HP P4000sb Storage BladeI recently found another hidden gem within HP’s arsonel of offerings that combines the HP StorageWorks line with the HP Proliant BladeSystem line.  The solution is found within an HP bundle titled, “HP StorageWorks P4800 G2 63TB SAS BladeSystem SAN Solution” and is quite an offering.If you are a constant reader of my blog, you’ll know that I focus on blade servers, so my expertise around storage is pretty minimal.  The purpose of writing up this blog post is to bring awareness to the offering and to point out how vendors are looking to utiliticize the blade form factor.  In HP’s case, they pre-load the LeftHand SAN/iQ software onto the blade servers so you don’t have to worry about it.  In fact, they use 4 x HP BL460s as part of the overall bundle.  Each server has 8GB of RAM and 2 x 10Gb uplinks as well as 2 x SAS ports per server.  It doesn’t really matter how they are built, though, because they serve a single purpose – to run the storage software. 

So, what’s in the bundle (U.S. part #  BM480A#0D1):

Software:

  • SAN/iQ Storage Clustering
  • SAN/iQ Network RAID (synchronous replication)
  • SAN/iQ Thin Provisioning
  • SAN/iQ Application Integrated Snapshots
  • SAN/iQ Remote Copy (asynchronous replication)
  • SAN/iQ Multi-Site/DR Solution (synchronous replication across locations)
  • SAN/iQ Solution Pack for Microsoft Windows

Hardware:

  • Four redundant active-active scalable P4000sb Storage Blades for BladeSystem c-Class Enclosure
  • Two HP StorageWorks MDS 600 enclosures with 140 450GB 15K SAS disk drives
  • Two 3Gb 8-port SAS 2.0 BL-c Switch Module for BladeSystem c-Class Enclosure
  • Eight Mini SAS 2m cables
  • 24GB RAM
  • 2,048 MB battery backed cache
  • Support for RAID 5, 10, 6
  • Eight 10Gbit NIC ports
  • iLO2 Management

Services:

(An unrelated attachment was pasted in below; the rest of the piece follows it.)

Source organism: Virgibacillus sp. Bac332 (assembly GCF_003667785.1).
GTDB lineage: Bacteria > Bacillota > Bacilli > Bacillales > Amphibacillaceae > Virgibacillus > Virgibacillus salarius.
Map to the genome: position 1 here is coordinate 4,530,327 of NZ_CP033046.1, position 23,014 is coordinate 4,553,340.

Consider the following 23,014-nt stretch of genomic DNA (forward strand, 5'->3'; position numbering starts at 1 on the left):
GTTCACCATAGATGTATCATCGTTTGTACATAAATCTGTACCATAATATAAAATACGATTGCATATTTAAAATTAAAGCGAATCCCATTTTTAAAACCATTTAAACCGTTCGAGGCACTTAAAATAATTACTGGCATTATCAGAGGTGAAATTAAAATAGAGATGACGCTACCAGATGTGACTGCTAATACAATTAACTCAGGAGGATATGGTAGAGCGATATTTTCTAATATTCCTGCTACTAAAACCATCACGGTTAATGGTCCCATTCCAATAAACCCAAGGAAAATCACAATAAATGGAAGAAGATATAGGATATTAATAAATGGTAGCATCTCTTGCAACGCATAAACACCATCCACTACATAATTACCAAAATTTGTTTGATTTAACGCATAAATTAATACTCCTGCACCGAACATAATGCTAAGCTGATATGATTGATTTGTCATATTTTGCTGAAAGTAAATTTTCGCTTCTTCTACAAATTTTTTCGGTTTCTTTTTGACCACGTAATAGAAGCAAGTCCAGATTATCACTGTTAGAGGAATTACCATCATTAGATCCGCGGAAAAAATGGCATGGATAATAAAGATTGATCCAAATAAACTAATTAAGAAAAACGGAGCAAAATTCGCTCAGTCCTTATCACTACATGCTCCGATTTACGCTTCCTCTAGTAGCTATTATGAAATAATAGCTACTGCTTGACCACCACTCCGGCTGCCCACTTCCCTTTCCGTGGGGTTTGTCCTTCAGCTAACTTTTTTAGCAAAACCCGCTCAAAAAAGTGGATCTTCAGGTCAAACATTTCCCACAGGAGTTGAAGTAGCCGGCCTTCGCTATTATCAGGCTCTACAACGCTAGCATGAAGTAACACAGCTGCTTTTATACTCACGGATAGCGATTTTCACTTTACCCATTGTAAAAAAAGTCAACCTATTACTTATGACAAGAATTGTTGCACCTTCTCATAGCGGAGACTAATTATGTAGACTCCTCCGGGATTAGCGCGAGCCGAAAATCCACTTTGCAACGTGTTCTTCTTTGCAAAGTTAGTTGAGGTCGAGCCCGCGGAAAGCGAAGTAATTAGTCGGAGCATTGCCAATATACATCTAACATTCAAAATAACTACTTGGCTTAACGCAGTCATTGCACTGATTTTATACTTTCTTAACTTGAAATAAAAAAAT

• P4000 SAN Solutions include services resulting in 3yrs of HW&SW, 9×5, NBD
  • Factory warranty for all P4000 SAN Solutions is 1yr, 9×5, NBD for Hardware

One additional tidbit of information: BladeSystem SAN Solutions are HP Factory Integrated, which means this solution must be ordered with a C7000 enclosure, two Flex-10 modules, PDU and a rack  – and these are not included in the price.  Maybe HP will change this policy in the future, but for now…

If you wonder why there are so many blade servers for this design, I think I can answer it.  Two P4000sb Storage Blades are allocated to each StorageWorks MDS600 in an active-active design so if one fails, the other maintains connectivity. 

I found another interesting diagram in one of the HP guides that references this solution that shows how the MDS600 is cabled to the 2 x SAS controllers on the HP BladeSystem C7000 chassis.  It shows how there are multiple paths of redundancy providing all 160 drives visibility across each of the 4 storage blades:

That’s all I have for you.  It’s not very technical, but it gives some insight as to what vendors are doing with storage and blade servers.  I have another interesting example in tomorrow’s post (I hope I can get to it.)

Additional details on the HP StorageWorks P4800 SAN solution can be found at http://h18000.www1.hp.com/products/quickspecs/13552_na/13552_na.html.